“Harry Potter and the Order of the Phoenix” by J.K. Rowling

Available on Pottermore and at your local book store.
Available on Pottermore and at your local book store.

I now realize that I should write about the books I read soon after completing them. If I wait, I will forget important things that I wanted to mention. Such is the case with this read. All I can recall of my immediate reaction upon completing it is that it’s still my least liked book in the series.

The first time I read this book, years ago, I was turned off by Harry’s angst and hardheadedness. This time it’s because of the same reasons plus the fact that Harry refused to do his homework and practice Occlumency, assuming that he knew best and could prowl around Voldemort’s mind without Voldemort being aware. Of course, this reason could also be attributed to his immense hardheadedness.

Quick summary:

Many things happen in this installment, afterall, it is a pretty big book. Things become more serious and though there are a few comical moments, the tone of the story is more mature. Harry and his pals are teenagers and are learning the ways of the world, including the fact that adults can’t always be trusted. In this installment, Cornelius Fudge, the Minister of Magic, blatantly refuses to believe Lord Voldemort is back. He believes that Dumbledore simply wants to take his position as Minister of Magic. Fudge retaliates by discrediting Dumbledore and Harry Potter in the newspaper The Daily Prophet and places an informant, Dolores Umbridge, at Hogwarts to keep an eye on Dumbledore’s activities. Dumbledore simply sees Fudge as a nuisance because he has more important things to worry about—the return of Lord Voldemort.

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Some Thoughts on “Harry Potter and the Prisoner of Azkaban” by J.K. Rowling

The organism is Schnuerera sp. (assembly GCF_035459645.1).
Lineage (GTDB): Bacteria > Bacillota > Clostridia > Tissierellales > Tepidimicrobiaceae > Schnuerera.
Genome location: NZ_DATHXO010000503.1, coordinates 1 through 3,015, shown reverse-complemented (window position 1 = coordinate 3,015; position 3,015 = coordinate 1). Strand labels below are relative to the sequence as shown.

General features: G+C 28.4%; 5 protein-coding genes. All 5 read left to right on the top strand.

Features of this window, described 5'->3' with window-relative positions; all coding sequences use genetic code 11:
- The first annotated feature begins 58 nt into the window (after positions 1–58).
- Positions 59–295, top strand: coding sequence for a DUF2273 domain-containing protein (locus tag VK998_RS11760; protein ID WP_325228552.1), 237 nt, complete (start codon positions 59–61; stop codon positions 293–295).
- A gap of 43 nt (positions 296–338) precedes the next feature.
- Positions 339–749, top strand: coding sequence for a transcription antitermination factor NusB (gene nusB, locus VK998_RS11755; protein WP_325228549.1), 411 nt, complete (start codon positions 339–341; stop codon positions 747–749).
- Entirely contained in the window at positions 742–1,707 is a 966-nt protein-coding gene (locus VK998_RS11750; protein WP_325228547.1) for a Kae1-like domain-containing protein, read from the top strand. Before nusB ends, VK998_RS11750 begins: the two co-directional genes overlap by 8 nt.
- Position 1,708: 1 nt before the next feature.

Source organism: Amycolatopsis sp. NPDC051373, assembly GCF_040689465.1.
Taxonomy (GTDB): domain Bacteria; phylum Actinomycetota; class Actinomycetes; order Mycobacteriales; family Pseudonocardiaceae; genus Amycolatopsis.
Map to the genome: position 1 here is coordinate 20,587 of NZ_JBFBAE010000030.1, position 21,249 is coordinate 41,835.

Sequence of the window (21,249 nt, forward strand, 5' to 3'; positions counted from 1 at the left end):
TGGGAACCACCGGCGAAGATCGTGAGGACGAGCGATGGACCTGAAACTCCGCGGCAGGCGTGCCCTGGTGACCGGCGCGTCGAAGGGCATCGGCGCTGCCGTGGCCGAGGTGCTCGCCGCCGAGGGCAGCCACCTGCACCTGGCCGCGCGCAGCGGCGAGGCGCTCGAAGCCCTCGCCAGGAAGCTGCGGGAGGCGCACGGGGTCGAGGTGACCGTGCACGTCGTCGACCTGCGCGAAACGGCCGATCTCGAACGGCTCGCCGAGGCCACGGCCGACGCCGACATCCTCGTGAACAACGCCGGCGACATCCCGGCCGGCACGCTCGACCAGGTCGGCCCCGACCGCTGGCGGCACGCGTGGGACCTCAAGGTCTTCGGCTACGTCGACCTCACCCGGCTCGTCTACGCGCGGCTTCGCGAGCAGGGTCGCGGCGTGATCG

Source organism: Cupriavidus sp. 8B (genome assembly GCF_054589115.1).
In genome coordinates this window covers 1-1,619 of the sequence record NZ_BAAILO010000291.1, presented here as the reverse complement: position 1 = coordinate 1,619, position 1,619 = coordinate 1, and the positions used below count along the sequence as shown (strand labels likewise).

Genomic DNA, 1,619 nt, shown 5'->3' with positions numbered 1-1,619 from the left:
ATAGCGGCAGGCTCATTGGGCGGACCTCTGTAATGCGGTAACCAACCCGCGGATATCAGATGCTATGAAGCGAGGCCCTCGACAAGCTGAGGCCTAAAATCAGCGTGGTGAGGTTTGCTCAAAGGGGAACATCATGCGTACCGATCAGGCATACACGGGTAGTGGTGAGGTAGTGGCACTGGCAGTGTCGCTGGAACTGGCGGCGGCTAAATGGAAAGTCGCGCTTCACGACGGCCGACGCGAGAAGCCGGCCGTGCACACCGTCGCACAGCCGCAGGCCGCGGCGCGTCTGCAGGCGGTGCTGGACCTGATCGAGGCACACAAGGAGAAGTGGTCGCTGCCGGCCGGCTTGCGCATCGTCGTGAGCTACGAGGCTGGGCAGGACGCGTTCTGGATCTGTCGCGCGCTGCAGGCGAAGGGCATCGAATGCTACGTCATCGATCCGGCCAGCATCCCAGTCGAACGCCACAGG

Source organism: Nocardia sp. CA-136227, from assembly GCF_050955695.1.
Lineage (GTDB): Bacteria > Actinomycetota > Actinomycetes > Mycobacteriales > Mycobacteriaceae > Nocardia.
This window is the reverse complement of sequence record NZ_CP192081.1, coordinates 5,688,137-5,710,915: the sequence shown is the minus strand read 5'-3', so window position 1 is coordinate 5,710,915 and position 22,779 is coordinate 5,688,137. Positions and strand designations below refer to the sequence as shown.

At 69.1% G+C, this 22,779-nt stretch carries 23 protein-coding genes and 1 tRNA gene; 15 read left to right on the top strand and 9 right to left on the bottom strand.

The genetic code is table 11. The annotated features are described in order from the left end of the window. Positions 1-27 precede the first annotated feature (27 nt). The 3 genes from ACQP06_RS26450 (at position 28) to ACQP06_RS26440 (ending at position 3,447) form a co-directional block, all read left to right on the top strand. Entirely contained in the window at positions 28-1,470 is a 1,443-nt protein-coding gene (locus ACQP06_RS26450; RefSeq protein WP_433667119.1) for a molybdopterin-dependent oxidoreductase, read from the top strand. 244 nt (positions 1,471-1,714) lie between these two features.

Available on Amazon and at your local bookstore.

What can I say about this book?

It was an okay read. I wasn’t overjoyed by it but I was hooked on the story as always. Well, I’m always hooked on anything J.K. Rowling writes. Of course, I will have to read The Casual Vacancy to prove this true. I love the Harry Potter series and I appreciate this installment, which is somewhat different from the previous two in that it deviates from including an appearance from Lord Voldemort. Instead, we are shown how much fear acts as a tool that aids Voldemort’s influence and power.

Fear is essential to Voldemort’s power. People fear him so much that they are afraid to say his name and instead refer to him as “He Who Must Not Be Named.” It’s as if by uttering his name he will immediately appear and wreck havoc on that unfortunate person’s life.

In this installment we learn what Harry fears. Naturally, we (and all the adults in the book) assume that Harry fears Voldemort. After all, Voldemort, though physically weakened, is powerful through influence and is immensely evil. Furthermore, he wants to kill Harry. But no; it’s not Voldemort. The next logical assumption would be the immediate threat, Sirius Black, since through much of the novel it is assumed that he broke out of Azkaban (the only wizard able to do such a thing) for the sole purpose of murdering Harry (completing his master’s wishes, supposedly). But no; not him either.

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